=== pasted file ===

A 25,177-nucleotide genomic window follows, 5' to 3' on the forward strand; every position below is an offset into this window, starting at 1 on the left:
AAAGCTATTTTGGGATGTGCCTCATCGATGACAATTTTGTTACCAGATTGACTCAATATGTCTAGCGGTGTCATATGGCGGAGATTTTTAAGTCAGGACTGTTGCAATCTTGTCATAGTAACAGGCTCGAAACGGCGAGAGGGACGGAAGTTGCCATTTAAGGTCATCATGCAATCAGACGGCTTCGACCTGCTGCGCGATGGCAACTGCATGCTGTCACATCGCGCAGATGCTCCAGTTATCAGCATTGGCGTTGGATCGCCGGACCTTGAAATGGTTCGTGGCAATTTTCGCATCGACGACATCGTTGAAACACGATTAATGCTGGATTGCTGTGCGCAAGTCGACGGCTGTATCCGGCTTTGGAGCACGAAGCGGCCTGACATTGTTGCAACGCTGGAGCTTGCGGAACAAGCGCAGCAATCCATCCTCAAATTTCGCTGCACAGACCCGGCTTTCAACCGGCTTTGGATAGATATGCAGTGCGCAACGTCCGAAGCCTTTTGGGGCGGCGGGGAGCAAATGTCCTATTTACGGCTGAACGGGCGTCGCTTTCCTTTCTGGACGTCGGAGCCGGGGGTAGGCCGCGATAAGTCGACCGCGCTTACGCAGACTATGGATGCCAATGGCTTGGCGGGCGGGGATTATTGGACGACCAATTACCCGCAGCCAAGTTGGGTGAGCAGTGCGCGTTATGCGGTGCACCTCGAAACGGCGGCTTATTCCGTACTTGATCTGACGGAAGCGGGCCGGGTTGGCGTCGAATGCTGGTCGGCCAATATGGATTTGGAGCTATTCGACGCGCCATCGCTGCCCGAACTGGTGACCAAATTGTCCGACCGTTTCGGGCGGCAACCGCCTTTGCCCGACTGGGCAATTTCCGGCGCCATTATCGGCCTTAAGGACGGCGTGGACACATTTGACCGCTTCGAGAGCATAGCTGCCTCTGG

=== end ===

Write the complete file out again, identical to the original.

A 25,177-nucleotide genomic window follows, 5' to 3' on the forward strand; every position below is an offset into this window, starting at 1 on the left:
AAAGCTATTTTGGGATGTGCCTCATCGATGACAATTTTGTTACCAGATTGACTCAATATGTCTAGCGGTGTCATATGGCGGAGATTTTTAAGTCAGGACTGTTGCAATCTTGTCATAGTAACAGGCTCGAAACGGCGAGAGGGACGGAAGTTGCCATTTAAGGTCATCATGCAATCAGACGGCTTCGACCTGCTGCGCGATGGCAACTGCATGCTGTCACATCGCGCAGATGCTCCAGTTATCAGCATTGGCGTTGGATCGCCGGACCTTGAAATGGTTCGTGGCAATTTTCGCATCGACGACATCGTTGAAACACGATTAATGCTGGATTGCTGTGCGCAAGTCGACGGCTGTATCCGGCTTTGGAGCACGAAGCGGCCTGACATTGTTGCAACGCTGGAGCTTGCGGAACAAGCGCAGCAATCCATCCTCAAATTTCGCTGCACAGACCCGGCTTTCAACCGGCTTTGGATAGATATGCAGTGCGCAACGTCCGAAGCCTTTTGGGGCGGCGGGGAGCAAATGTCCTATTTACGGCTGAACGGGCGTCGCTTTCCTTTCTGGACGTCGGAGCCGGGGGTAGGCCGCGATAAGTCGACCGCGCTTACGCAGACTATGGATGCCAATGGCTTGGCGGGCGGGGATTATTGGACGACCAATTACCCGCAGCCAAGTTGGGTGAGCAGTGCGCGTTATGCGGTGCACCTCGAAACGGCGGCTTATTCCGTACTTGATCTGACGGAAGCGGGCCGGGTTGGCGTCGAATGCTGGTCGGCCAATATGGATTTGGAGCTATTCGACGCGCCATCGCTGCCCGAACTGGTGACCAAATTGTCCGACCGTTTCGGGCGGCAACCGCCTTTGCCCGACTGGGCAATTTCCGGCGCCATTATCGGCCTTAAGGACGGCGTGGACACATTTGACCGCTTCGAGAGCATAGCTGCCTCTGG